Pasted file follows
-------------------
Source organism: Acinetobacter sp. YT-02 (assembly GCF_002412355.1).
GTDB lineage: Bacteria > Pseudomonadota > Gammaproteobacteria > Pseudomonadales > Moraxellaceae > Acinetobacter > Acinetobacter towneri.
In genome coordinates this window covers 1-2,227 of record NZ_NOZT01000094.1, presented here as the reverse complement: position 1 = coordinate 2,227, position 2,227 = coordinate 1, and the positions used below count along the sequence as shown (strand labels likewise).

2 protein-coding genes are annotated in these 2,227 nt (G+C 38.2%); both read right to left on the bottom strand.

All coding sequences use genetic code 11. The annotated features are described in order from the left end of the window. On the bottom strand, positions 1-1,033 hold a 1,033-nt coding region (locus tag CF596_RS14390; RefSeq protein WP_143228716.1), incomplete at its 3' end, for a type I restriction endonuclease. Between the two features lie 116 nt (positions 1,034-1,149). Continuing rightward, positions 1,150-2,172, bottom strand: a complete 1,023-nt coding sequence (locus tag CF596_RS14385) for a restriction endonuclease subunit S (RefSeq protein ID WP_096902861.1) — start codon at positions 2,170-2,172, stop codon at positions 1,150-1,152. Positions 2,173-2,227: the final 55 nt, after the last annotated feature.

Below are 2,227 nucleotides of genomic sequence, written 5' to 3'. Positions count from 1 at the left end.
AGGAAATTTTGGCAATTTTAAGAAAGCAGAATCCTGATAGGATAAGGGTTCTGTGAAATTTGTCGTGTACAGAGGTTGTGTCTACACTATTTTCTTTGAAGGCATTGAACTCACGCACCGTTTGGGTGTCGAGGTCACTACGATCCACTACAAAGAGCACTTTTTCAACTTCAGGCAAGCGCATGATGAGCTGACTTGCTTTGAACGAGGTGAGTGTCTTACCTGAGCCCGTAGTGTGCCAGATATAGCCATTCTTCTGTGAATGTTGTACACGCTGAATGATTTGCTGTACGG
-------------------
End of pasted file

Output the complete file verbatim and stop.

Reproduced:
Source organism: Acinetobacter sp. YT-02 (assembly GCF_002412355.1).
GTDB lineage: Bacteria > Pseudomonadota > Gammaproteobacteria > Pseudomonadales > Moraxellaceae > Acinetobacter > Acinetobacter towneri.
In genome coordinates this window covers 1-2,227 of record NZ_NOZT01000094.1, presented here as the reverse complement: position 1 = coordinate 2,227, position 2,227 = coordinate 1, and the positions used below count along the sequence as shown (strand labels likewise).

2 protein-coding genes are annotated in these 2,227 nt (G+C 38.2%); both read right to left on the bottom strand.

All coding sequences use genetic code 11. The annotated features are described in order from the left end of the window. On the bottom strand, positions 1-1,033 hold a 1,033-nt coding region (locus tag CF596_RS14390; RefSeq protein WP_143228716.1), incomplete at its 3' end, for a type I restriction endonuclease. Between the two features lie 116 nt (positions 1,034-1,149). Continuing rightward, positions 1,150-2,172, bottom strand: a complete 1,023-nt coding sequence (locus tag CF596_RS14385) for a restriction endonuclease subunit S (RefSeq protein ID WP_096902861.1) — start codon at positions 2,170-2,172, stop codon at positions 1,150-1,152. Positions 2,173-2,227: the final 55 nt, after the last annotated feature.

Below are 2,227 nucleotides of genomic sequence, written 5' to 3'. Positions count from 1 at the left end.
AGGAAATTTTGGCAATTTTAAGAAAGCAGAATCCTGATAGGATAAGGGTTCTGTGAAATTTGTCGTGTACAGAGGTTGTGTCTACACTATTTTCTTTGAAGGCATTGAACTCACGCACCGTTTGGGTGTCGAGGTCACTACGATCCACTACAAAGAGCACTTTTTCAACTTCAGGCAAGCGCATGATGAGCTGACTTGCTTTGAACGAGGTGAGTGTCTTACCTGAGCCCGTAGTGTGCCAGATATAGCCATTCTTCTGTGAATGTTGTACACGCTGAATGATTTGCTGTACGG